From the Riken Centre for Developmental Biology in Japan comes the exciting news that they have grown skin with functional hair follicles. We take a closer look.
Science almost always advances in small steps, standing on the shoulders of giants so to speak. The team of researchers at the Riken Centre for Development Biology in Japan are involved in just such a creeping advance - The ultimate ambition is to eventually grow replacement human organs for transplantation. In the same way that the knowledge required to produce a lens eventually led to space telescopes, a process that took hundreds if not thousands of discoveries and insights,
One of the first accomplishments in their field was to grow human skin in the laboratory. While this was achieved some time ago the replicated cells did not function in every respect like the real stuff... it did not create hair follicles for one thing. There were other, equally important to the scientists, areas where the replicated skin failed to perform though. Exocrine glands are vital in allowing the skin to regulate and these essential cellular organs were also absent.
Bearing in mind the long term goal, of growing replacement organs, it is encouraging for hair loss sufferers that fixing the problem of skin replication is an early necessary step on the road. Dr Takashi Tsuji, who led the Japanese team, described the lack of hair on artifical skin as a "critical issue". That is not the same thing as it being fixed anytime soon of course,
We are not going to attempt to explain the detail of a genuinely 21st Century piece of research here but happy to offer an idiots guide. First the team needed to create a clump of cells that resemble a developing embryo, for which they use a specific stem cell called iPS. The researchers created embryoid bodies (EBs), a 3D clump of cells that partially resembles the developing embryo in an actual body, from a type of stem cell called iPS cells. These cells were then implanted into immune-deficient mice and allowed to develop, like real embryonic cells, into differentiated tissue. This tissue was then transplanted into other mice where it continued to develop normally - this included skin cells which for the first time produced functioning follicles and exocrine cells.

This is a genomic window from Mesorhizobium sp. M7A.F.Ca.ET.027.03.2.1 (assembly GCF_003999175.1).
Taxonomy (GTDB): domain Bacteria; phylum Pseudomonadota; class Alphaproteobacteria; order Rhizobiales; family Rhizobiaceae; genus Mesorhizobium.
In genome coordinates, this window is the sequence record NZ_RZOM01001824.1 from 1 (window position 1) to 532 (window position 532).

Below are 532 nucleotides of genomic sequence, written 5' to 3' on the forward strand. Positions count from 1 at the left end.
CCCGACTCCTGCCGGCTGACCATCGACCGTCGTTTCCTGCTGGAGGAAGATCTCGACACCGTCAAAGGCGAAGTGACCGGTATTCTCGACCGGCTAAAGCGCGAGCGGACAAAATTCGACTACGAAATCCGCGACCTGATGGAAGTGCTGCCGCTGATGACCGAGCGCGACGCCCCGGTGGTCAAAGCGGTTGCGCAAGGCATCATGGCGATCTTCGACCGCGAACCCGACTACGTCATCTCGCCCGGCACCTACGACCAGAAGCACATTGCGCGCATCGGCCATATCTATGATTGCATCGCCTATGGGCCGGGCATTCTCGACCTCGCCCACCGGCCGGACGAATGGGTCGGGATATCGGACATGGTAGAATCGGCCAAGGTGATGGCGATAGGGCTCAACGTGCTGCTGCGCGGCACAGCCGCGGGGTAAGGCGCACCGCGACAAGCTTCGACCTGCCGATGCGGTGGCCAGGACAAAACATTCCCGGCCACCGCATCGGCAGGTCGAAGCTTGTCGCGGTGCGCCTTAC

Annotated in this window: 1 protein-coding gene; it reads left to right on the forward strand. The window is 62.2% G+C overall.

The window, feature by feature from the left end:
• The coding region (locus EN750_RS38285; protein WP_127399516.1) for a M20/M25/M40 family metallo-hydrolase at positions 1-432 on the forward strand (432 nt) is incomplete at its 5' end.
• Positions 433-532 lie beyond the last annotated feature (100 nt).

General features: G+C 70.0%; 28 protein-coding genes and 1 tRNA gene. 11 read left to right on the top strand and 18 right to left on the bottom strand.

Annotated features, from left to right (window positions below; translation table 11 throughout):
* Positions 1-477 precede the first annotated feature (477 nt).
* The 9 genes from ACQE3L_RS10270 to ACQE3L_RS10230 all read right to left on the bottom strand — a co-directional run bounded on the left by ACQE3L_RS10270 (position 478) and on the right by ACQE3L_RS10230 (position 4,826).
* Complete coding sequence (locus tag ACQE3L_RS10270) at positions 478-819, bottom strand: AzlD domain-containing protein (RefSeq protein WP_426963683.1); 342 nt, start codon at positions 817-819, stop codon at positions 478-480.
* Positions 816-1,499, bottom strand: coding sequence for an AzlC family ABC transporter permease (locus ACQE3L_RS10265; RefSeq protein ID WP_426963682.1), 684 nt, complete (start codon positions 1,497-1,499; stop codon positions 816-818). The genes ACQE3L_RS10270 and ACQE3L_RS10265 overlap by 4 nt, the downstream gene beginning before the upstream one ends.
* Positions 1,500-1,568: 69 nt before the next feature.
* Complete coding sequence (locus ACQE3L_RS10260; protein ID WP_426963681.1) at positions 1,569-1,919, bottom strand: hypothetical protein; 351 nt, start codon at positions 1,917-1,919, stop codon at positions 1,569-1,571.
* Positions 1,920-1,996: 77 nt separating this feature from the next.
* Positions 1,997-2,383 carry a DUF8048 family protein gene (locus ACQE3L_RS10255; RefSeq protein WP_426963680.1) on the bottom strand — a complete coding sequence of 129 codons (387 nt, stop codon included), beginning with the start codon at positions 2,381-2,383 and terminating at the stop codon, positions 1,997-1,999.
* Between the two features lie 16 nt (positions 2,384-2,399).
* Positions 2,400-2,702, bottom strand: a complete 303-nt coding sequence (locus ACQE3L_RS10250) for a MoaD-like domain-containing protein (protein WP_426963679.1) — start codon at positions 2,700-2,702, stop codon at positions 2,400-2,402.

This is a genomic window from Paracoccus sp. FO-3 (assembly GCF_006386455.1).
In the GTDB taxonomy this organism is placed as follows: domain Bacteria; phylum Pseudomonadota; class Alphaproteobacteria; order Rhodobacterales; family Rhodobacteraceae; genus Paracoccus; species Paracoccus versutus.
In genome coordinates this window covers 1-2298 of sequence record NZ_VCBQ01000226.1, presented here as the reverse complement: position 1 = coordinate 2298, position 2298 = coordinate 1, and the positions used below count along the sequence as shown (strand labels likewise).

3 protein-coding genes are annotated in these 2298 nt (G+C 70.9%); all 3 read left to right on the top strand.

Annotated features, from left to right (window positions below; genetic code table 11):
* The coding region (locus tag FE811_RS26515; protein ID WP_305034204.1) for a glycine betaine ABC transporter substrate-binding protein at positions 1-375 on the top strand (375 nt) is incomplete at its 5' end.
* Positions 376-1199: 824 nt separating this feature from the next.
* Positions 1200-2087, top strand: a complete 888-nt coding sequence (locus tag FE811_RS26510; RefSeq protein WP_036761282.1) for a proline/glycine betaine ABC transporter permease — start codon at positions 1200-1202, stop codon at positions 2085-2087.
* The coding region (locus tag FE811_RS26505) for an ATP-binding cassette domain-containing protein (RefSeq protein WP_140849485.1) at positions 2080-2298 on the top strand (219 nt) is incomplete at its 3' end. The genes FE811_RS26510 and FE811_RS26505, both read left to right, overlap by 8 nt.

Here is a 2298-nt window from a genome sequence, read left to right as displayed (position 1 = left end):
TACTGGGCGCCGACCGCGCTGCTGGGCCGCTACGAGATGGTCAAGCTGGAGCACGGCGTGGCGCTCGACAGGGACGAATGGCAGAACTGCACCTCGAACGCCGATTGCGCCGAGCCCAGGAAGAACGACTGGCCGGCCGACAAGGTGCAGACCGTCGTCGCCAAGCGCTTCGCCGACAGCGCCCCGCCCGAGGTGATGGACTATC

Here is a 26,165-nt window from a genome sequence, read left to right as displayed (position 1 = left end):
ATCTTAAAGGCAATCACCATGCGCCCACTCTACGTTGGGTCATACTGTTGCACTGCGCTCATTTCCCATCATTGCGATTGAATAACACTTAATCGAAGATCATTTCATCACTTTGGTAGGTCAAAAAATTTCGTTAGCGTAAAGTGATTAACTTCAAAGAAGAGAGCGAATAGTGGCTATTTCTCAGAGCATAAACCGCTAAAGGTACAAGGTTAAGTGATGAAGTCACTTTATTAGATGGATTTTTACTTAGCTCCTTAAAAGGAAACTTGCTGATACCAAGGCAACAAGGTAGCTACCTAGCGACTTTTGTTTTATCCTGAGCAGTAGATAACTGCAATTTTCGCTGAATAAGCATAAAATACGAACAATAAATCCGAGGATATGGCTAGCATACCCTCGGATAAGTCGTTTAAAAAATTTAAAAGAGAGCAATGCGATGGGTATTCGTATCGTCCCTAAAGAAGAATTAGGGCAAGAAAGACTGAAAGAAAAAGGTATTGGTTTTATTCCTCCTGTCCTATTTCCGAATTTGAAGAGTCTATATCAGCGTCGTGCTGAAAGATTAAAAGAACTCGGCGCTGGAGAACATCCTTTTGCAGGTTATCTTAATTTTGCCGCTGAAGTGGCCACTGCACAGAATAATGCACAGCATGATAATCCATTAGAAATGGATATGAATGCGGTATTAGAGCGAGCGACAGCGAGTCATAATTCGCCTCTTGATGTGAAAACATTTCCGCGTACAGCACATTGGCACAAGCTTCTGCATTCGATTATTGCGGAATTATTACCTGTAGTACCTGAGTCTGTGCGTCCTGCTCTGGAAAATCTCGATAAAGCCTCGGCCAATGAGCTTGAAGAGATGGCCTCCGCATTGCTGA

Then they implanted multiple EBs into immune-deficient mice, where they gradually changed into differentiated tissue, following the pattern of an actual embryo.
Once the tissue had differentiated, the scientists transplanted them out of those mice and into the skin tissue of other mice, where the tissues developed normally.
As with so many of these hair loss cure stories involving ultra-modern techniques, there is still some way to go before this treatment is likely to attempted on a hairless human. Nevertheless. as Dr Tsuji puts it: 'With this new technique, we have successfully grown skin that replicates the function of normal tissue. We are coming ever closer to the dream of being able to recreate actual organs in the lab for transplantation, and also believe that tissue grown through this method could be used as an alternative to animal testing of chemicals.'
So there you have the immediate plans for the treatment. No doubt however, that when we can finally look back at hair loss as an addressable situation this is just the type of research that will have taken us there.